So it is that ‘cycling’ as a writer becomes a revisiting of the words and actions of your characters. It gives those characters another opportunity to whisper (or shout) in your ear, to reveal more story for your fingers to transcribe. And, when that revisitation, that individual cycling session, is complete the characters are free, in your subconscious, to continue to reveal the Paul Harvey; “the rest of the story”.

    I will surmise that once a writer learns the process of ‘cycling’ they will never forget how… It will be an unconscious skill, always available in their writer’s toolbox.

  2. Exactly, Robert, and a neat analogy. Thanks.

    One caution — when cycling back through what you’ve written, as you said, read for pleasure.

    Be careful of “revisiting the words.” If a particular word occurs naturally, via the subconscious — for example, “lichen” instead of “that greenish stuff on rocks” — by all means let your fingers work. But it’s VERY easy for the conscious mind to finagle its way into the process.

    If you “feel” yourself becoming critical, that’s the conscious mind attempting a reassert itself.

    If that happens, go get a beer, enjoy a movie, and come back to the story later. 🙂

  3. H

    I agree completely. My use of “revisiting the words” was an alternate attempt to capture the general idea of reading as in “reading for pleasure” with all the caveats of excluding the conscious mind’s attempt to reassert itself. (grin) Your clarification was most appropriate.

    I think I’ll go have that beer, now. 😉


    • I figured you had it, but with any luck at all, half a boatload of others read this too. 🙂 I’ll tip a Negra Modelo for you.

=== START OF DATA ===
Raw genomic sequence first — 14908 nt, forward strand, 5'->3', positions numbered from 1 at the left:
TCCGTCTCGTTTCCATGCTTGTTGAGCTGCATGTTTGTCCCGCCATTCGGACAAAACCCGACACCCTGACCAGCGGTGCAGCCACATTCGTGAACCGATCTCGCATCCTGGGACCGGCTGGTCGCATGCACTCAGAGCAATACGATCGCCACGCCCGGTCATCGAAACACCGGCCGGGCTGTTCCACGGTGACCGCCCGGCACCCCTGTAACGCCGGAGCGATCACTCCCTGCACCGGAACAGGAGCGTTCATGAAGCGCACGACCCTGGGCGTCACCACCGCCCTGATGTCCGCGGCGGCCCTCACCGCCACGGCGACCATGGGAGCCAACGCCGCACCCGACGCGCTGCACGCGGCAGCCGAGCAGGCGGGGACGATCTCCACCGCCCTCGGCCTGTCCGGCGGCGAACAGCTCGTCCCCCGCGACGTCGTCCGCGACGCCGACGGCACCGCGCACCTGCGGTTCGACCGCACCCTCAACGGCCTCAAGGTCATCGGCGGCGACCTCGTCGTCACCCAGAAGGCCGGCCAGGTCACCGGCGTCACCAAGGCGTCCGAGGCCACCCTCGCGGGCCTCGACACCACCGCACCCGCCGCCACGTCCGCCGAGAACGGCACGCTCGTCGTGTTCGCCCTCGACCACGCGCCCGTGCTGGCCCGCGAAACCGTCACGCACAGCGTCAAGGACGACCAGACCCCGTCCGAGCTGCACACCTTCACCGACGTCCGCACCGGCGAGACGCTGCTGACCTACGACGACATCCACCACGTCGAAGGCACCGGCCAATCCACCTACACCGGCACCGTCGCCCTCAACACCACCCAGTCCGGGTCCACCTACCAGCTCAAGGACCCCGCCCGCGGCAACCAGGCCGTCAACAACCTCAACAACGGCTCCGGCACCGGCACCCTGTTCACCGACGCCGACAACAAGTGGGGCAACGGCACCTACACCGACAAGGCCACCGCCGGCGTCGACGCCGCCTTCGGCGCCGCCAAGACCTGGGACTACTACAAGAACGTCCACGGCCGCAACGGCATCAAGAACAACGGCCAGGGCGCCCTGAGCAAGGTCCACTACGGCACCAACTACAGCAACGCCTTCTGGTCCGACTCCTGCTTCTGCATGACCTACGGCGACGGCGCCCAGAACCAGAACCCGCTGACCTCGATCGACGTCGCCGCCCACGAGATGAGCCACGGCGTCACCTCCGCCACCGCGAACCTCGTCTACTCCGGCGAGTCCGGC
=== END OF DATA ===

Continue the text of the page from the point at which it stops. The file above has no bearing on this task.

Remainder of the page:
4. I think one of the problems is that writers use the words “revision” and “editing” interchangeably. And revision is so deeply ingrained that you MUST do, that their head automatically goes to revision when talking about cycling. They think about fussing with perfecting sentences, not on adding a cool bit of foreshadowing in an early chapter for a scene you just wrote. In fact, I started out cycling–though I called it moving around–just going in and out of different scenes and pulling things together as the story took shape. Then, at some point, I heard that it was better to go straight through, so I started doing that. Really bad idea. I broke the story in some fundamental ways because my thought process doesn’t come in order. I might be in chapter 20 and realize I need to add a scene to connect after chapter 3. But by the “write straight through” standard, it practically required revision because those didn’t get into the story like they should have. On my SF novel, I had a character in the story who needed to be there, but I wasn’t sure at the chapter 2 point what his role would be. Creative brain threw paint at the wall and some things stuck that I didn’t expect. I ended up moving back to that chapter to reshape how I’d started out with him to fit the story better.

    And I know someone will call that revision, just like they say I actually am outlining and just not calling it one, or that my first draft is an outline. Just silliness. They just don’t understand how we can possibly write a story.

    • All great points, Linda. I think the one big key is to remember to allow only your subconscious creative mind to offer any additions. Anything critical–ANYthing–is the conscious mind creeping in.

      I cycle back through at least the past few paragraphs each time I sit down to begin writing again. If it’s been awhile, I cycle through the entire story. BUT I do so simply reading for pleasure, reacquainting myself with the characters and their story.

      During that process, my fingers are on the keyboard. If the characters want to move them, they move. Most often, they don’t.

      As for detractors, they’ve simply never learned to trust that little subconscious voice. They will remain the “god” or “director” of the story, the Almighty Writer on High, and that’s fine with me. 🙂